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Supreme Court Gives President Power To Fire Key Independent Agency Chief

J. Scott Applewhite

Updated at 12:28 p.m.

The U.S. Supreme Court ruled Monday that the president can fire at will the head of the Consumer Financial Protection Bureau but left intact the rest of the statute that created the agency. Congress created the independent agency in 2010 to protect consumers from abuses in the banking and financial services industry that led to the 2008 financial meltdown.

In order to ensure the CFPB's independence, the law creating the agency called for it to be headed by a single director, confirmed by the Senate, who would serve a five-year term and who could only be fired for malfeasance, inefficiency or neglect of duty.

That independent structure was challenged by the Trump administration, and a firm that was being investigated by the CFPB for misleading financial practices. Both claimed that the limits on the president's power to fire the agency head were unconstitutional, and on Monday the Supreme Court agreed.

The decision was a victory for President Trump and for forces in the business community that have long sought to trim the sails of independent regulatory agencies, from the CFPB to multimember-led agencies, among them the Securities and Exchange Commission, the Federal Reserve Board, the Federal Communications Commission and many more.

Writing for the majority, Chief Justice John Roberts said the "the CFPB's leadership by a single individual removable only for inefficiency, neglect, or malfeasance violates the separation of powers."

But the court did not go as far as the challengers had wanted, limiting the decision to the single-director structure of the CFPB. Roberts wrote: "The CFPB Director's removal protection is severable from the other statutory provisions bearing on the CFPB's authority. The agency may therefore continue to operate, but its Director, in light of our decision, must be removable by the President at will."

In a dissent, Justice Elena Kagan wrote that courts "should stay (mostly) out of the way," when it comes to how Congress and the executive branch design the structure of independent agencies.

"Insulation from political pressure helps ensure impartial adjudications," she wrote, adding that: "It promotes continuity, and prevents short-term electoral interests from distorting policy. (Consider, for example, how the Federal Reserve's independence stops a President trying to win a second term from manipulating interest rates.)"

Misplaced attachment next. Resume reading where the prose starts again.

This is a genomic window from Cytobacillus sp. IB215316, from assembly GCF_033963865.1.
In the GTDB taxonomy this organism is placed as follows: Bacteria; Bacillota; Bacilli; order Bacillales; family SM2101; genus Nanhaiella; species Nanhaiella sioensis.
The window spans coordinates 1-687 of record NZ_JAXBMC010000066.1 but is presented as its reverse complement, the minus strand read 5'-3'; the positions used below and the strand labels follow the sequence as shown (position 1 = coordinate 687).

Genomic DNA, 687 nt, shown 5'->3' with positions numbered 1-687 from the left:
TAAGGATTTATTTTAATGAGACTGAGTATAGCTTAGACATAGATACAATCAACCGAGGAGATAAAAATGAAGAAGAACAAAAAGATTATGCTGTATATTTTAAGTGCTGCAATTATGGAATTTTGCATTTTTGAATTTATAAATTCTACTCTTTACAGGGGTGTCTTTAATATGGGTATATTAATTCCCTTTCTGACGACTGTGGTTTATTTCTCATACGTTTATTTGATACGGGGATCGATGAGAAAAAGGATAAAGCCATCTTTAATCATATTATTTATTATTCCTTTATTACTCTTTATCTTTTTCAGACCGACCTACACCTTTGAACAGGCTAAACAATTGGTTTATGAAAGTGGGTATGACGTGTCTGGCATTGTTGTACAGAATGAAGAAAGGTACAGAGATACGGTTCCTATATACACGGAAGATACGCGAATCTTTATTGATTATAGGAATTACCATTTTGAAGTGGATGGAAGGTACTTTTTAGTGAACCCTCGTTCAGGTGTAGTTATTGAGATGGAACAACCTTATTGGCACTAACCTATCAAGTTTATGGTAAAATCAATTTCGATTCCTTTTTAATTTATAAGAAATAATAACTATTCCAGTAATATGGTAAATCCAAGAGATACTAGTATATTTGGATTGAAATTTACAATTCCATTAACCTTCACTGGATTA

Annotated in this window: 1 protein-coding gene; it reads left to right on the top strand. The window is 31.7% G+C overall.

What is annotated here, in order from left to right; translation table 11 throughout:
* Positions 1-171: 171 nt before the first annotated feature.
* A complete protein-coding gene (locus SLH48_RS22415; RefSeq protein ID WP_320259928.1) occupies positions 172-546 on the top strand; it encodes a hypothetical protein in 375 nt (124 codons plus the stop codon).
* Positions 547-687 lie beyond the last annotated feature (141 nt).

Implications for other agencies

There are, of course, other federal regulatory agencies with a single director, including the Social Security Administration, and it was not entirely clear from the decision whether the independence of these other single-director agencies could now be thrown in doubt as well.

Nor was it clear whether the decision really is limited to just the CFPB and possibly a couple of other single-director agencies, or whether Monday's decision is a first step by the court's conservative majority in a crusade to strip a vast array of agencies of their independence and make them subservient to the president.

As lawyer Paul Clement who defended the structure of the CFPB in court put it earlier this year, "The issue in this case is like the thread on the sweater that if you start tugging on it, and you tug on it hard enough, the whole sweater comes undone," and the sweater in this case, he said, is "the entirety of the independent agencies, the whole alphabet soup of agencies."

Monday's Supreme Court decision is the first chink in the independent armor of those agencies since 1933 when President Franklin Roosevelt tried to fire William Humphrey, one of five commissioners on the Federal Trade Commission. Roosevelt didn't have a problem with Humphrey's job performance and only wanted to fire Humphrey because he had been appointed by the previous president, Republican Herbert Hoover, and was a conservative who disagreed with Roosevelt's policy views.

Because the FTC had oversight over many progressive New Deal policies, Roosevelt wanted Humphrey replaced with his own appointee.